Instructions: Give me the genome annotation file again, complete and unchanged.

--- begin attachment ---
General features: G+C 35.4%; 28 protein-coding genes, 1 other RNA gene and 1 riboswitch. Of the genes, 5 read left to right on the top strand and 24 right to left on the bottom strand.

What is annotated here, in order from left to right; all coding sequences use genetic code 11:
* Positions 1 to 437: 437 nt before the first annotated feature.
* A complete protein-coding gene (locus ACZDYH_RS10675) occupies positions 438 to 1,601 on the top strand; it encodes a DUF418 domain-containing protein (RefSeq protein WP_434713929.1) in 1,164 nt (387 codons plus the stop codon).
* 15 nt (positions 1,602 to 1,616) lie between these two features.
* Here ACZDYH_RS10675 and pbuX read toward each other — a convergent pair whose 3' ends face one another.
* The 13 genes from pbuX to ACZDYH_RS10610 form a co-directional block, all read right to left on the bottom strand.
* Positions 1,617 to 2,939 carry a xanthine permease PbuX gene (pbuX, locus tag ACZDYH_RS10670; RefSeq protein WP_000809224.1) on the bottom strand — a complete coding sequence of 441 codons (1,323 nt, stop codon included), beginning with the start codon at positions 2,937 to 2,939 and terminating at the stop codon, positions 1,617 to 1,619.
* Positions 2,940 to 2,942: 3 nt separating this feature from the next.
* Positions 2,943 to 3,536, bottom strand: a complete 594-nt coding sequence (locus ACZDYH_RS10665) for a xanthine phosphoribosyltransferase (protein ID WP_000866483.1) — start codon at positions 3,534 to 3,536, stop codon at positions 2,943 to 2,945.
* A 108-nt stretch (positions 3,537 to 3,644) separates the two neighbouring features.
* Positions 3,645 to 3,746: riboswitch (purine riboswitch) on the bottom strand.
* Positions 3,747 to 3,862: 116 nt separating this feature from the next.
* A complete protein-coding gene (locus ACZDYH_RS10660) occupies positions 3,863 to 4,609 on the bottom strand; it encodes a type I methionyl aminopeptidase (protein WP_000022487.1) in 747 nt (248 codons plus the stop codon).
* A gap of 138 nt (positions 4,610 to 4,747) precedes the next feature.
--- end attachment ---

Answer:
General features: G+C 35.4%; 28 protein-coding genes, 1 other RNA gene and 1 riboswitch. Of the genes, 5 read left to right on the top strand and 24 right to left on the bottom strand.

What is annotated here, in order from left to right; all coding sequences use genetic code 11:
* Positions 1 to 437: 437 nt before the first annotated feature.
* A complete protein-coding gene (locus ACZDYH_RS10675) occupies positions 438 to 1,601 on the top strand; it encodes a DUF418 domain-containing protein (RefSeq protein WP_434713929.1) in 1,164 nt (387 codons plus the stop codon).
* 15 nt (positions 1,602 to 1,616) lie between these two features.
* Here ACZDYH_RS10675 and pbuX read toward each other — a convergent pair whose 3' ends face one another.
* The 13 genes from pbuX to ACZDYH_RS10610 form a co-directional block, all read right to left on the bottom strand.
* Positions 1,617 to 2,939 carry a xanthine permease PbuX gene (pbuX, locus tag ACZDYH_RS10670; RefSeq protein WP_000809224.1) on the bottom strand — a complete coding sequence of 441 codons (1,323 nt, stop codon included), beginning with the start codon at positions 2,937 to 2,939 and terminating at the stop codon, positions 1,617 to 1,619.
* Positions 2,940 to 2,942: 3 nt separating this feature from the next.
* Positions 2,943 to 3,536, bottom strand: a complete 594-nt coding sequence (locus ACZDYH_RS10665) for a xanthine phosphoribosyltransferase (protein ID WP_000866483.1) — start codon at positions 3,534 to 3,536, stop codon at positions 2,943 to 2,945.
* A 108-nt stretch (positions 3,537 to 3,644) separates the two neighbouring features.
* Positions 3,645 to 3,746: riboswitch (purine riboswitch) on the bottom strand.
* Positions 3,747 to 3,862: 116 nt separating this feature from the next.
* A complete protein-coding gene (locus ACZDYH_RS10660) occupies positions 3,863 to 4,609 on the bottom strand; it encodes a type I methionyl aminopeptidase (protein WP_000022487.1) in 747 nt (248 codons plus the stop codon).
* A gap of 138 nt (positions 4,610 to 4,747) precedes the next feature.